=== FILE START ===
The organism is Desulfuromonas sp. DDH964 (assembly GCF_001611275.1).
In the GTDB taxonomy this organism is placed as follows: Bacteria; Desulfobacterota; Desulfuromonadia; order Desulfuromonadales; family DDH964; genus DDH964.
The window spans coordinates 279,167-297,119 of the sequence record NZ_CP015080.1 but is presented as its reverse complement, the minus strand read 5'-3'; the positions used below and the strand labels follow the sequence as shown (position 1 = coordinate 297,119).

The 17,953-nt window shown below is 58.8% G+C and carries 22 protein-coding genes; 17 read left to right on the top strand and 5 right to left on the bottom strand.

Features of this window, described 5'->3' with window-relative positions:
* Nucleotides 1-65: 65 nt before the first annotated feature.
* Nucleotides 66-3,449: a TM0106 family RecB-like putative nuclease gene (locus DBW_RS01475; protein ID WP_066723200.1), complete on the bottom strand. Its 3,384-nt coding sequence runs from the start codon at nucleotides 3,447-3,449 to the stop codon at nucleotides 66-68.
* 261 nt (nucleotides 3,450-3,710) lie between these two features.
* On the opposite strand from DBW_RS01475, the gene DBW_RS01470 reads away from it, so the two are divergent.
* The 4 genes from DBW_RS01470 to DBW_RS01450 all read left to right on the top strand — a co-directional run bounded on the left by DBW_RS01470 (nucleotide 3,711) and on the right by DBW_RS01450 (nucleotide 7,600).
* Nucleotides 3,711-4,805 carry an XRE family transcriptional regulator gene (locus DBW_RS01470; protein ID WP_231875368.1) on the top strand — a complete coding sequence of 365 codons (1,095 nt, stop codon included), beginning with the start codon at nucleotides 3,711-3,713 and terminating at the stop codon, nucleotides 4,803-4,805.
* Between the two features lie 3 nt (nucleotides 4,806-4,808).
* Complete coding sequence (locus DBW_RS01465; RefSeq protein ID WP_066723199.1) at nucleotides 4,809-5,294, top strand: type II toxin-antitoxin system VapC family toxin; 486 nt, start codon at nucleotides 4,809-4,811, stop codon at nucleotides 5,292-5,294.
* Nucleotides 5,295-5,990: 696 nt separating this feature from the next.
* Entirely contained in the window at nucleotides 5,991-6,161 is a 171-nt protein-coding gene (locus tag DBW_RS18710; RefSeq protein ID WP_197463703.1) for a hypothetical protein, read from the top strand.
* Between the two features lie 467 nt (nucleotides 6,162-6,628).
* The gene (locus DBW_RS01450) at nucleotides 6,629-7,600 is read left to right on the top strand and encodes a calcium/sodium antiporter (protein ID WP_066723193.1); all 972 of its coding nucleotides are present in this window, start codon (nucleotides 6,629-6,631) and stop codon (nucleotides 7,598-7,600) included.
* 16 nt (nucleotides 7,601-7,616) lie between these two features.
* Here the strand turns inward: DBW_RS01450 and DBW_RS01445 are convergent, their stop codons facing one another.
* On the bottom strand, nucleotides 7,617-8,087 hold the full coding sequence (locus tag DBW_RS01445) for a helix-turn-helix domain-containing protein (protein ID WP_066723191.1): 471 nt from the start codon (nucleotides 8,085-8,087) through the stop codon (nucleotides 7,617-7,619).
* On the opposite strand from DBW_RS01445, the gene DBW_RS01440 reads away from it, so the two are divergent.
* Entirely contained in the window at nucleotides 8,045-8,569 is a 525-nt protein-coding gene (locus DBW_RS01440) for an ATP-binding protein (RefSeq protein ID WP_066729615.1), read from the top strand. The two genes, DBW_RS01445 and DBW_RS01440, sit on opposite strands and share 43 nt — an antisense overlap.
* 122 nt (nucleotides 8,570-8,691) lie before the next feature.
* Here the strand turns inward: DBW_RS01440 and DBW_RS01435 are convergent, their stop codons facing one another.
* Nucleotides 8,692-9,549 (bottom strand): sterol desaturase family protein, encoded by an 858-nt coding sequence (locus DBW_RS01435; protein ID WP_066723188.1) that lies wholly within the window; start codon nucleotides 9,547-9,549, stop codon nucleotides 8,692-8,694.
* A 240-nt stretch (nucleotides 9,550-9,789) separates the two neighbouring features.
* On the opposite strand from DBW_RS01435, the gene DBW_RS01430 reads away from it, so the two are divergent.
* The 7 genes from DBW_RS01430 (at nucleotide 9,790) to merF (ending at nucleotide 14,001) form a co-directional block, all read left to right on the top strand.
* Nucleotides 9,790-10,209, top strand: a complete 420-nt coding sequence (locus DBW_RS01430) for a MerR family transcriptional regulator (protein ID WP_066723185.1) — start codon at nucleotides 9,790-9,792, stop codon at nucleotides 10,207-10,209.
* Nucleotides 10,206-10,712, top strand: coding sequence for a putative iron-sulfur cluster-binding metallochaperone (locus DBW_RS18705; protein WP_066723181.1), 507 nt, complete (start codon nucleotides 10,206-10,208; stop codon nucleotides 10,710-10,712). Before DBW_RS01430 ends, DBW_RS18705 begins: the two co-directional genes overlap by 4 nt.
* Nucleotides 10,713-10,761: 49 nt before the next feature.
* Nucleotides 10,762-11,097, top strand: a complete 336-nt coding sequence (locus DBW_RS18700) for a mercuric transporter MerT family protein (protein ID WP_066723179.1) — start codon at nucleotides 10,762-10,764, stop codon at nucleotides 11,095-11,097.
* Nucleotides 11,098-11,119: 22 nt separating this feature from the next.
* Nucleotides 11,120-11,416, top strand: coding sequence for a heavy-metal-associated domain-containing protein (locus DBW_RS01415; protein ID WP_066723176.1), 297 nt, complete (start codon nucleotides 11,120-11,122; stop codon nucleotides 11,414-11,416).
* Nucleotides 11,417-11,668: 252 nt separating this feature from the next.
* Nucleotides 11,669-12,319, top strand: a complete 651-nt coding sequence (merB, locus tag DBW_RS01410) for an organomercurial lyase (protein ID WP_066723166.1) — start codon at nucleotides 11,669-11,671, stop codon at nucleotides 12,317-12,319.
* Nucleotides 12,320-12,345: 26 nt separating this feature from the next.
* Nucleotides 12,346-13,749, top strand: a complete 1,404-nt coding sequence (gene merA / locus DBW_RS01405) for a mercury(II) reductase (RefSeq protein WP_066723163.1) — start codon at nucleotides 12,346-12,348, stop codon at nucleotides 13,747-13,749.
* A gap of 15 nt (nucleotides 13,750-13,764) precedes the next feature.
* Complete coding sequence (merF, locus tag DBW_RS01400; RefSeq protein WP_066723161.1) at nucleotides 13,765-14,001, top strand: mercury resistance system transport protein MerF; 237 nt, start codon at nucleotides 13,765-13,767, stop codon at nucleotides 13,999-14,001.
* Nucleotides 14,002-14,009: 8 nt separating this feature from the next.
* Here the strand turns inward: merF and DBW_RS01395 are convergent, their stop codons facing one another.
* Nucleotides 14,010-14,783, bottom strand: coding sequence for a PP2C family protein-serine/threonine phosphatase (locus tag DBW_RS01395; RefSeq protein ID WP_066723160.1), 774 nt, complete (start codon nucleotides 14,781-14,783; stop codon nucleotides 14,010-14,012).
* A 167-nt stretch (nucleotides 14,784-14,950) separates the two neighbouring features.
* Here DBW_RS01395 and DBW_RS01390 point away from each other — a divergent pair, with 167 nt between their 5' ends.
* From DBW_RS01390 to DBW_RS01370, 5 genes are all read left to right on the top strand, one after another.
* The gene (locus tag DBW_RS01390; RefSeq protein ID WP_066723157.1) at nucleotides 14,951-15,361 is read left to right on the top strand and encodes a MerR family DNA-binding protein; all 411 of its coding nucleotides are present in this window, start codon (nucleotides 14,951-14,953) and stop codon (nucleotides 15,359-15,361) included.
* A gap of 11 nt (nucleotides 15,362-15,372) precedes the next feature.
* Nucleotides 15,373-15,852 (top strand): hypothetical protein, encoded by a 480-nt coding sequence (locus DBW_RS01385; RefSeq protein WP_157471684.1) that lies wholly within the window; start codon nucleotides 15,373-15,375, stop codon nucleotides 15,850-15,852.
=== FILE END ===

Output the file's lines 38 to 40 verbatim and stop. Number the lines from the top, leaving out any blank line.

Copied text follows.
* Nucleotides 12,346-13,749, top strand: a complete 1,404-nt coding sequence (gene merA / locus DBW_RS01405) for a mercury(II) reductase (RefSeq protein WP_066723163.1) — start codon at nucleotides 12,346-12,348, stop codon at nucleotides 13,747-13,749.
* A gap of 15 nt (nucleotides 13,750-13,764) precedes the next feature.
* Complete coding sequence (merF, locus tag DBW_RS01400; RefSeq protein WP_066723161.1) at nucleotides 13,765-14,001, top strand: mercury resistance system transport protein MerF; 237 nt, start codon at nucleotides 13,765-13,767, stop codon at nucleotides 13,999-14,001.